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Report on Stromboli (Italy) — April 1996


Bulletin of the Global Volcanism Network, vol. 21, no. 4 (April 1996)
Managing Editor: Richard Wunderman.

Stromboli (Italy) Increased seismicity and Crater 1 activity after mid-April

Please cite this report as:

Global Volcanism Program, 1996. Report on Stromboli (Italy) (Wunderman, R., ed.). Bulletin of the Global Volcanism Network, 21:4. Smithsonian Institution. https://doi.org/10.5479/si.GVP.BGVN199604-211040



38.789°N, 15.213°E; summit elev. 924 m

All times are local (unless otherwise noted)

Following the strong crater explosion on 16 February (BGVN 21:02), the summit seismic station of the University of Udine showed a general drop in seismic activity, as seen previously after paroxysmal phases at Stromboli (BGVN 18:01, 18:04, and 18:09). A new increase in seismic activity continued through early March with elevated average tremor intensity, while the numbers of recorded events and saturating events decreased (figure 48). After a fall in the tremor intensity on 9 and 10 March, all parameters started showing a general increasing trend that continued through the first week of April.

Figure (see Caption) Figure 48. Seismicity detected at the summit of Stromboli, 1 March-15 May 1996. Open bars show the number of recorded events/day, and the solid bars those saturating the instrument (ground velocity exceeding 100 µm/s). The line shows daily tremor intensity computed by averaging hourly 60-second samples. The seismic station is located 300 m from the craters at 800 m elevation. Courtesy of Roberto Carniel.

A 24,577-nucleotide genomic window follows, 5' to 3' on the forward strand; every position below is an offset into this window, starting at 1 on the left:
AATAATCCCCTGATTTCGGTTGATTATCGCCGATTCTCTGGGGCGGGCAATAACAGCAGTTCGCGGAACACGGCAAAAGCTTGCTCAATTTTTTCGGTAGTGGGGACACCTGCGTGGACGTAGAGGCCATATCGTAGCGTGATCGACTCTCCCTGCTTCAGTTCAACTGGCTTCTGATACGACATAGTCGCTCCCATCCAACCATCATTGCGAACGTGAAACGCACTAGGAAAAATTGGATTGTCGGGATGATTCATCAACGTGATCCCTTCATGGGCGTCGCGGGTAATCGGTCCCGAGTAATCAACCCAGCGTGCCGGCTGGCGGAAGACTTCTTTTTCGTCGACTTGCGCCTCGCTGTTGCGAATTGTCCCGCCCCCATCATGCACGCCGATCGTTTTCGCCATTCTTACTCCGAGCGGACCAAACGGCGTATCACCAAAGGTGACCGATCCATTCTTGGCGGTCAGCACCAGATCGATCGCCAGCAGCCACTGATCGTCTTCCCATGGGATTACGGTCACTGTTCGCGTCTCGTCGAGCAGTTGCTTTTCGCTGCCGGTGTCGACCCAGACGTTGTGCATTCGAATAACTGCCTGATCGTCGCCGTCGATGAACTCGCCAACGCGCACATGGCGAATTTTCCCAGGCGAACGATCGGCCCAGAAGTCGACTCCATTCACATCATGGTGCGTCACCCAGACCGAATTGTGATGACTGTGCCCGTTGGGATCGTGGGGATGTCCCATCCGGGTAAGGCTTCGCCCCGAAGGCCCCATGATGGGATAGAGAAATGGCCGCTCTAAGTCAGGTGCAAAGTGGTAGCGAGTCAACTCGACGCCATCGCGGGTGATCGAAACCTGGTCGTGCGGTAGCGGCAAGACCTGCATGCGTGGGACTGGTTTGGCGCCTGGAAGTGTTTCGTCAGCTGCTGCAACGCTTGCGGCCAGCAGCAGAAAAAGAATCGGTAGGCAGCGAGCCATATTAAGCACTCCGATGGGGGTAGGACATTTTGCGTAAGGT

After a brief drop in the tremor intensity (6-8 April) and in the number of events (10-11 April), a new period of increasing seismicity began. The number of recorded events suddenly increased between 15 April (286 events) and 16 April (540 events); in the following days numbers become even greater, as the seismic station was triggered almost every minute. Stromboli volcano guide N. Zerilli confirmed that on those days Crater 1 (figure 49) erupted almost continuously, with fountaining to 40-50 m above the crater. This was the source of a rapid succession of moderate explosion-quakes that caused the high number of events recorded by the station. The number of more energetic events was also high. Strong explosive activity was continuing as of 15 May.

Figure (see Caption) Figure 49. Sketches of the Stromboli craters based on ground-based stereo photographs: a) October 1993 and b) April 1996. View is towards the NW. Question marks (?) on the 1993 sketch indicate areas impossible to see because of fumaroles. Vents 3/2? and 3/3? on the 1996 sketch are indirectly inferred from the trajectory of ejecta. Courtesy of Jürg Alean.

Field observations were made by J. and P. Alean, R. Carniel and F. Iacop during 21-28 April, although poor weather allowed only three summit visits. The most striking activity during the period was almost continuous spattering at vent 1/2 (figure 49b). Ejecta up to (and occasionally in excess of) 2 m in diameter were thrown at least 50 m high about every 30 minutes. For very short time periods (a few minutes) spattering activity at vent 1/2 would almost disappear, then increase and sometimes reach an intensity similar to the more normal, larger Strombolian eruptions. The latter occurred in Crater 1 from three distinct vents. On 21 April there were 20 eruptions at Crater 1 in 3.5 hours, some of them reaching heights of ~200 m. Cone 1/4 produced smoke rings on 22 April. On 28 April, Crater 1 produced 45 "normal" Strombolian explosions between 1300 and 1900 GMT, apart from the continuous spattering described above. Intense red glow from Crater 1 illuminated steam and clouds above it. This glow was one of the most intense ever seen by these scientists during their visits to the volcano; it could often be seen even from S. Vincenzo village.